Homelessness as a Day Job

I’ve been doing this weekly speaking gig in the Chicago loop. For those of you outside Chicagoland, “the loop” is what you would call “downtown” Chicago. And like any downtown area, one of things you’re guaranteed to see, is the homeless. Now, I’m no expert on homelessness. I’ve met my share of homeless people, done a few overnights at the shelters, etc. But any readers who want to chime in with a reply, please do. Anyway, as far as I can see, there are three kinds of homeless people. There are the ones who are mentally ill. There are the unintentional homeless, the ones who are homeless because of extenuating circumstances like loss of job, loss of spouse, etc. And then there are the intentional homeless. The ones who apparently consider homelessness their day job.

This last group, I see them in Chicago, as I walk down the street to the church where I’m speaking. The same people in the same spots every day. I wonder what would happen if a new guy tried to move in on someone’s turf. They go to the shelters at night, but during the day, they sit on their plastic milk crates, shaking their styrofoam cups so the change jingles, and that jingling sound calls out to passers-by everything that needs to be said. All these people need is for enough of us to put enough change in that cup to get the next meal. And it appears that they do – they get through the day, sleep in the shelter, and get up the next day and do the same thing again. And from what I’m told, people have offered to try to help them move beyond this lifestyle, but for the most part they politely decline.

Now, I never carry change (mental note: add parking meters to list of grievances). So I’ve gotten into the habit of getting gift cards from a certain “restaurant” that I know is in every city (think golden arches and a clown). As a suburban guy, I’m not in the city that often, so whenever I have to go into Chicago, or when I go to another urban area for a conference or whatever, I get some gift cards, and when I see a homeless person, I give him or her one. That way I know the person will get a decent (everything’s relative) meal.

But when I realized that these people were homeless for a living, my first reaction was to be kind of ticked off. After all, I’ve been giving them money all this time thinking they’re down on their luck, and I guess assuming maybe the gift card or the money I put in the cup would help them get back on their feet. So I actually stopped doing the gift card thing, and went to dollar bills – still more than most people give, but less than I used to.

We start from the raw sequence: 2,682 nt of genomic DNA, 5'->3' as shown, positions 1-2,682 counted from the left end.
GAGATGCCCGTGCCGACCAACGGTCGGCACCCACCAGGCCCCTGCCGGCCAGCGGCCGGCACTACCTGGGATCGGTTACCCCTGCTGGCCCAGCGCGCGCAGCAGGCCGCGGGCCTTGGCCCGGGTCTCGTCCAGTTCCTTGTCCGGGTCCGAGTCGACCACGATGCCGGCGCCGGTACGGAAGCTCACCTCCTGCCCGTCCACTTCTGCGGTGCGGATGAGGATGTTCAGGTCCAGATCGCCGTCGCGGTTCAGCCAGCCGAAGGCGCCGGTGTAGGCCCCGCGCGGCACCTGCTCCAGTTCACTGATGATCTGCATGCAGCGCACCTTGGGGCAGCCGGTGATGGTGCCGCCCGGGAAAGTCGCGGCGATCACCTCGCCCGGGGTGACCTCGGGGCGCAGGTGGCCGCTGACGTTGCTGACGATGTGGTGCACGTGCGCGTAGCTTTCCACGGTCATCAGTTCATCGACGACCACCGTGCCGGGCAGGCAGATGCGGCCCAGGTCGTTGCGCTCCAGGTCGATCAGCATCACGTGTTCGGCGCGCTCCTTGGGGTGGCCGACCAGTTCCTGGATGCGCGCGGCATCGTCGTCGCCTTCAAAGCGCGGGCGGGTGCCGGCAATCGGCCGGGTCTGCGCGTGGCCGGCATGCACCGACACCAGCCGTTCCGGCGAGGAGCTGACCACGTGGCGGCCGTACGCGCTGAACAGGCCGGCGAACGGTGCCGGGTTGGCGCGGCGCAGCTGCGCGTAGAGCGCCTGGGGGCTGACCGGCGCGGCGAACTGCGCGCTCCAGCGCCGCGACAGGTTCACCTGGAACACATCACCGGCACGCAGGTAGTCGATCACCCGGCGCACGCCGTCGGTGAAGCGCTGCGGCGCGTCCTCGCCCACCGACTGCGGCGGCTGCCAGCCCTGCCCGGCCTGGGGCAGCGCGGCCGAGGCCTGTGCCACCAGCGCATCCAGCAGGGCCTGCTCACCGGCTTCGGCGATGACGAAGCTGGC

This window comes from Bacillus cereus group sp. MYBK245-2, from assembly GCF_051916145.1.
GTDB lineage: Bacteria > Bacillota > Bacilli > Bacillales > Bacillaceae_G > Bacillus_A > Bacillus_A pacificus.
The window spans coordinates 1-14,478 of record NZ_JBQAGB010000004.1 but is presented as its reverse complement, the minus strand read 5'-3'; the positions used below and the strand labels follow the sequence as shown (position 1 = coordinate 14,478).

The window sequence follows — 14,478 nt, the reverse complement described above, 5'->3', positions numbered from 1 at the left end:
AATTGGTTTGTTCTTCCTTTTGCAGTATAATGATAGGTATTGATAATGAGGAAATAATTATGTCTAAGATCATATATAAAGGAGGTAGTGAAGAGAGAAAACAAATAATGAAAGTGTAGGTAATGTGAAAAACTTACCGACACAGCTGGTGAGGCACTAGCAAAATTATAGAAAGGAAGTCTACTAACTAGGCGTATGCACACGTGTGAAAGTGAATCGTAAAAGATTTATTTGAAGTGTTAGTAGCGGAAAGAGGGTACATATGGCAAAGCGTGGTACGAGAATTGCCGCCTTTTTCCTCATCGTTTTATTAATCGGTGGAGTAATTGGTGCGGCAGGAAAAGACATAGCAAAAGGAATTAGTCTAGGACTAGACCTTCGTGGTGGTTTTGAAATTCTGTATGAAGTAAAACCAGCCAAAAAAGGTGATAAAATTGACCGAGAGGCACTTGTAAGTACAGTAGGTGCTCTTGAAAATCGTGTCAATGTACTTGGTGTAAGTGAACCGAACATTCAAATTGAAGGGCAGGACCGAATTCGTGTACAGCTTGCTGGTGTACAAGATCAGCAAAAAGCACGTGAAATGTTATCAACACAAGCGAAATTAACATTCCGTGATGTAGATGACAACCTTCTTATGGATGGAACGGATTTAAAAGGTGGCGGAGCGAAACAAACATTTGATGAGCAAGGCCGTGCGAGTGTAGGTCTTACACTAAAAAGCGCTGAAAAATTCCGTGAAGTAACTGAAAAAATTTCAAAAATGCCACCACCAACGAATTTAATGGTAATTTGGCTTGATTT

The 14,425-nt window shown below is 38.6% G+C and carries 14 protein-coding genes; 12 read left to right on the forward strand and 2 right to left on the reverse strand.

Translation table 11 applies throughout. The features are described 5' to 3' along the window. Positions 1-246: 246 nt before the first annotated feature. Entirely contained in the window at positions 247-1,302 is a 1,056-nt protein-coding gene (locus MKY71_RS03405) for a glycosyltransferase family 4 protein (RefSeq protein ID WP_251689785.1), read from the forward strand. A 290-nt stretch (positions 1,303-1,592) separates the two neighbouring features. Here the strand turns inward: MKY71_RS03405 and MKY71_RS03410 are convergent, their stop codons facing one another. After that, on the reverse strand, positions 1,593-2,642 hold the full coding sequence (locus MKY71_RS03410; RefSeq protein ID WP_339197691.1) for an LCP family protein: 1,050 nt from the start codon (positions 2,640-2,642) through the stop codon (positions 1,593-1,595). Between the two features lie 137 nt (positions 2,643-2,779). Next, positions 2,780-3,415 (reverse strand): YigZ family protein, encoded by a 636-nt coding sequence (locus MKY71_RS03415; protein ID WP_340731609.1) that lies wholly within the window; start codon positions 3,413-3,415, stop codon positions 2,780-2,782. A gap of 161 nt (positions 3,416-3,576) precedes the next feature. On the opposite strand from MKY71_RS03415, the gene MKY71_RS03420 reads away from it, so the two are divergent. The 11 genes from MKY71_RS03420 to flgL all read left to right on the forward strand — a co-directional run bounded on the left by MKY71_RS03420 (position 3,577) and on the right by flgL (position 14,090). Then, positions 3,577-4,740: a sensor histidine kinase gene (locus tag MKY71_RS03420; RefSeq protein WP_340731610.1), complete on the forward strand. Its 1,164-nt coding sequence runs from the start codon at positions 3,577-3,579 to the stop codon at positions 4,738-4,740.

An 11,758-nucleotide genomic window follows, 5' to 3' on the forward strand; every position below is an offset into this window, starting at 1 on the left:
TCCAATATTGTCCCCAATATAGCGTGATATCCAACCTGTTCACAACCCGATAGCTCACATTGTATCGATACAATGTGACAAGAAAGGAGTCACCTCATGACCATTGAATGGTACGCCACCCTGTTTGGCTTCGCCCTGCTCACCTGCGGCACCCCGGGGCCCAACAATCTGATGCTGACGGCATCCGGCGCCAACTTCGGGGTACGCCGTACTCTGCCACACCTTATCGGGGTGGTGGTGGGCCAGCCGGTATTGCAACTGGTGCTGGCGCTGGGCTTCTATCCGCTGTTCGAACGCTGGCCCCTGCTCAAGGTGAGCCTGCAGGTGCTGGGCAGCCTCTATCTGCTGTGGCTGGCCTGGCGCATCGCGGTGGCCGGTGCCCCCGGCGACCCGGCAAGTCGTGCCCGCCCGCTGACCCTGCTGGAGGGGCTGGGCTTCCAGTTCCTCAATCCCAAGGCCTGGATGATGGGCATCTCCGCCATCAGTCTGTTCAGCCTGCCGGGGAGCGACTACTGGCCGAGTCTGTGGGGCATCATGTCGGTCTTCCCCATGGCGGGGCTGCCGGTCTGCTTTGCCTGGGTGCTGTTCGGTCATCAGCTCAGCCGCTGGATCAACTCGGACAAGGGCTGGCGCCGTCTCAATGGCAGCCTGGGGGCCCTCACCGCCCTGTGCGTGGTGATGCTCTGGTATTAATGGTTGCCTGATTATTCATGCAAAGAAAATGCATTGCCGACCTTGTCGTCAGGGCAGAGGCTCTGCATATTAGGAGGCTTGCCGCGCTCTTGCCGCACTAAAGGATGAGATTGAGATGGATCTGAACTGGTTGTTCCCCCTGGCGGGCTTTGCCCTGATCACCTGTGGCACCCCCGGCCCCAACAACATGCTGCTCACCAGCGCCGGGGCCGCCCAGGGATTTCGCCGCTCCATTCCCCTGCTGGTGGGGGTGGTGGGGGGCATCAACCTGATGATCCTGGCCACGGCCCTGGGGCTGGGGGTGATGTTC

But then I started thinking – why am I upset about this? These people are making a choice to live off the grid – like John Connor in Terminator 3. Even more than that, these people are truly living one day at a time, like Jesus said we should (Matthew 6:25-34). So why is my first reaction to look down on them for making this choice?

It used to be that the question about giving to the homeless was, Do I want to give them money if they might use it to buy booze? I worked through that, and decided it wasn’t up to me to worry about what they do with the money. But now it’s a whole new question. The new question is, Do I want to chip in on the salary for a guy who sits on the corner shaking a cup for a living? Well… it turns out I do.

First of all, you couldn’t pay me enough to sit outside all day in the winter in Chicago. So I really do feel something for these people. I don’t know exactly what it is – Do I feel sorry for them? Do I feel compassion? I don’t even know. I just know that it’s so cold out, it’s all I can do to walk the one block from the parking garage to the church, and I’m cursing under my breath the whole way there. So there’s that. But I also have to say that I feel something like respect for these people – not only are they willing to brave the cold, but they have found a way to live without dealing with a lot of the things that drive wealthy people to an early grave. At the very least, they don’t pay taxes, and I want to support anyone who can stick it to the IRS (the only institution since the Inquisition where you’re guilty until proven innocent).

OK, so maybe they don’t really have much of a choice in the end. Maybe they couldn’t get a job even if they tried. Or maybe if they did get a job, it wouldn’t be enough to get a place to live and pay the bills, and they would only be buying all the stress of being underemployed. I really don’t know, and I’m sure it’s different for each person. I only know that there is some similarity between the intentionally homeless and the monks who take a vow of voluntary poverty. Except that the monks have a bed to sleep in. I’m not trying to glorify homelessness, I’m just trying to think through my relationship with the homeless.

As a historian, I always go back to the early Christian Church and the historical documents. As it turns out, not only has the Church always advocated giving to the poor, it has always thought of almsgiving as a form of penance. One early document says if you can’t afford to give to the poor, skip a meal (fast) and give the money you would have spent on that meal. In fact, some early Christian writers had this idea that there’s a symbiotic relationship between the rich and the poor. (And by the way, in this context I count myself among the rich, not because I have money to spare – I don’t – but because I have everything I need, and compared to the poor I am rich.)